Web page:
Monday, July 20, 2015

Properties of a Pair of Juvenile Brown Dwarfs

Observations of DE0823-49 indicated that it is a system composed of a pair of brown dwarfs identified as DE0823-49A (primary) and DE0823-49B (secondary) with spectral types L1.5 ± 0.6 and L5.5 ± 1.1, respectively. Both objects orbit each other every ~248 days. The estimated effective temperatures of DE0823-49A and DE0823-49B are 2,150 ± 100 K and 1,670 ± 140 K, respectively. Models predict that both objects have masses between 0.028 to 0.063 times the Sun’s mass for DE0823-49A and between 0.018 to 0.045 times the Sun’s mass for DE0823-49B, with a mass ratio (i.e. mass of DE0823-49A relative to DE0823-49B) of 0.64 to 0.74. This places both objects in the brown dwarf mass regime and also below the lithium-burning mass limit of 0.065 times the Sun’s mass.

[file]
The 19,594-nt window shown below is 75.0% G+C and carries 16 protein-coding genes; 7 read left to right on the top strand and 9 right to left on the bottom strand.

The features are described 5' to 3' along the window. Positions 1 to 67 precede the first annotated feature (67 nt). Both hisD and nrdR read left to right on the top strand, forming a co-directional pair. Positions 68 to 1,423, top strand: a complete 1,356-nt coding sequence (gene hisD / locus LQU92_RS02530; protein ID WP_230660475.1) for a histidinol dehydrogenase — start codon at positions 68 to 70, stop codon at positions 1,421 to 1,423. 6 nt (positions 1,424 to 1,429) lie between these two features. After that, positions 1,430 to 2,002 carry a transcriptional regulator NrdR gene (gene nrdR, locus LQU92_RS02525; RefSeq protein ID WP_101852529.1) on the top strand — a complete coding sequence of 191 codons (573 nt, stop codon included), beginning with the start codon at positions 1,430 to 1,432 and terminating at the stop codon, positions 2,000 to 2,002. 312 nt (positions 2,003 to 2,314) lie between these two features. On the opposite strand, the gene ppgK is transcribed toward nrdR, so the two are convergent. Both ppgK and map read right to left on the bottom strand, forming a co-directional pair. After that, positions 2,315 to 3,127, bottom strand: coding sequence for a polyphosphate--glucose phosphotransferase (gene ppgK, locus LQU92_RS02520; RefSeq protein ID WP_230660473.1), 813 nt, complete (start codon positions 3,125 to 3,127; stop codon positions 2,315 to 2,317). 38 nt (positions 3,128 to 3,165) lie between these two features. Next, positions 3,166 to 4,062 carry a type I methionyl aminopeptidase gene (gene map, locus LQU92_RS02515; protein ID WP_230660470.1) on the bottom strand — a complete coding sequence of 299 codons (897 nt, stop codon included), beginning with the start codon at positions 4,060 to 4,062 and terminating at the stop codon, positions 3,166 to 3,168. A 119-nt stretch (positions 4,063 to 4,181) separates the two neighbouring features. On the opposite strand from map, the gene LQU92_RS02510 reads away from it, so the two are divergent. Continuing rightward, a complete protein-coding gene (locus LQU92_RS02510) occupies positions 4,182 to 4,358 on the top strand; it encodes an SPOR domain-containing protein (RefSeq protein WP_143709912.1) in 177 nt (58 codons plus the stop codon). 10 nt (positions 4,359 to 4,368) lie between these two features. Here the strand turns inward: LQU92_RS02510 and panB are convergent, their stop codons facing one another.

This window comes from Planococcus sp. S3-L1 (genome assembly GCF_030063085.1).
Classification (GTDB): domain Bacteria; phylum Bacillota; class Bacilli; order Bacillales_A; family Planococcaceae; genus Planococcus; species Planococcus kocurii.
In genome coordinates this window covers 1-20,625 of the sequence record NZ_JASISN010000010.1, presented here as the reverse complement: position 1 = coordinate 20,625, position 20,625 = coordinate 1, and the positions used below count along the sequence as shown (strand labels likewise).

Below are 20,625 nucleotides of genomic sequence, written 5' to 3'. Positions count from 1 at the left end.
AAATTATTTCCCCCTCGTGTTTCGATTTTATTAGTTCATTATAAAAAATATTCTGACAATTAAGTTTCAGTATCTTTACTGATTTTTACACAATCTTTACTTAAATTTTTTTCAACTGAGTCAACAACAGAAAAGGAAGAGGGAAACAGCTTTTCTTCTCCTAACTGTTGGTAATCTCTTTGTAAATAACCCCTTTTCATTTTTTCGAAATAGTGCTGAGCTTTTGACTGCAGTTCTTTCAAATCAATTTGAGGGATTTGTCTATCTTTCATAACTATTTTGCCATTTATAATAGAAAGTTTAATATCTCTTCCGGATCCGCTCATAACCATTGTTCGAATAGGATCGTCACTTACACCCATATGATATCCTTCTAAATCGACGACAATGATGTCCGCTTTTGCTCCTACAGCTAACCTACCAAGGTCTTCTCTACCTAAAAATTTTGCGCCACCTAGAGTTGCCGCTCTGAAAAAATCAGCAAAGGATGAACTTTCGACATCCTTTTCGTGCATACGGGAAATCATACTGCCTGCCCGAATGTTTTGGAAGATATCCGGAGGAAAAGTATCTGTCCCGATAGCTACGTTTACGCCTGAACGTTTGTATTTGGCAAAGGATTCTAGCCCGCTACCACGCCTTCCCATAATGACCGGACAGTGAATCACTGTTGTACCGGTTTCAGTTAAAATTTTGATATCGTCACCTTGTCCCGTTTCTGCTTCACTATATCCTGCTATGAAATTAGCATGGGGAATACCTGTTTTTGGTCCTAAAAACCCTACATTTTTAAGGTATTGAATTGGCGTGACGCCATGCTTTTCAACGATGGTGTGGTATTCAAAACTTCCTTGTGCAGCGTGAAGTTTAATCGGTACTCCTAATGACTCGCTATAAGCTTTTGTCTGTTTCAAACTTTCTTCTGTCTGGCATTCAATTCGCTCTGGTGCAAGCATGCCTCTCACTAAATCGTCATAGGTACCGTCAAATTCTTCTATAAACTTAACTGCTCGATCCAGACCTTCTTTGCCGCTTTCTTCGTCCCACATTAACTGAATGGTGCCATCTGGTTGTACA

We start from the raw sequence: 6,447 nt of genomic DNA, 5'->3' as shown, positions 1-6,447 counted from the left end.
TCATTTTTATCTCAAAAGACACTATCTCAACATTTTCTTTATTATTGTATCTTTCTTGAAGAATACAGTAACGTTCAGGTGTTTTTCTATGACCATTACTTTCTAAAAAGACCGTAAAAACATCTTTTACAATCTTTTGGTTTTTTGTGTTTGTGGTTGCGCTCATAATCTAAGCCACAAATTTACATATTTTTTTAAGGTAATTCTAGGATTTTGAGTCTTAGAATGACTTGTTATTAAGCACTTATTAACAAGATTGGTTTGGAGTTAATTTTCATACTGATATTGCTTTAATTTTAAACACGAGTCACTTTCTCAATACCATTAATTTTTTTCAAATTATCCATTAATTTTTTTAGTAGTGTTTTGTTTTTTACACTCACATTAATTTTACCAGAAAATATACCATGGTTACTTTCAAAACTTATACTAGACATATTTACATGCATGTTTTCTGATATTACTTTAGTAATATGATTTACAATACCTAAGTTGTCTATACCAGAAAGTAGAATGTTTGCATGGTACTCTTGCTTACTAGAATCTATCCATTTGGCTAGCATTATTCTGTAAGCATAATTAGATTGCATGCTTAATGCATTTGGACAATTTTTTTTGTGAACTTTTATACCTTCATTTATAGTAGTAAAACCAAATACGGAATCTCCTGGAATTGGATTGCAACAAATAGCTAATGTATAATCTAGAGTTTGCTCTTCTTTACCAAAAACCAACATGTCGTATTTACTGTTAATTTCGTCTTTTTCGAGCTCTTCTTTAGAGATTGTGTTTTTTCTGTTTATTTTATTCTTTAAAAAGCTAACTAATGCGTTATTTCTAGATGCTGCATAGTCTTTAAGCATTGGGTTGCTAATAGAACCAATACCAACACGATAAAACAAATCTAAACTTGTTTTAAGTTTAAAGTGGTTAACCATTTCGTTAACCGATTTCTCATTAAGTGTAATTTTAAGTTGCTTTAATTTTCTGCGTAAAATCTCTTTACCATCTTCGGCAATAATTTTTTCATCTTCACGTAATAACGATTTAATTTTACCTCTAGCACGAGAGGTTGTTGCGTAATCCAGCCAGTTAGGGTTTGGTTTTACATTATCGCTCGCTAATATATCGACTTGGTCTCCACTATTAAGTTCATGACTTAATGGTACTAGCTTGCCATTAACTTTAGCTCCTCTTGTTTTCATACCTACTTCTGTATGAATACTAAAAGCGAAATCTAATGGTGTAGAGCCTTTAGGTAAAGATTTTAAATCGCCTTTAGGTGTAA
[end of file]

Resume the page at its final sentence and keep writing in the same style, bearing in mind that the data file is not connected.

The age DE0823-49 is estimated to be between 80 million to 500 million years. This is consistant with the presence of lithium detected on DE0823-49A which implies it has a mass of less than 0.065 times the Sun’s mass. An object more massive that that is expected to burn away its lithium. Given that DE0823-49A is less than 0.065 times the Sun’s mass and still relatively hot, and that brown dwarfs cool gradually as they age, the age of DE0823-49A cannot exceed 500 million years. Since both DE0823-49A and DE0823-49B formed together, they should have the same age. With an age of less than 500 million years, DE0823-49 is a pair of juvenile brown dwarfs. It is also relatively nearby, located only 67.5 light years away.

Sahlmann et al. (2015), “DE0823-49 is a juvenile binary brown dwarf at 20.7 pc”, arXiv:1505.07972 [astro-ph.SR]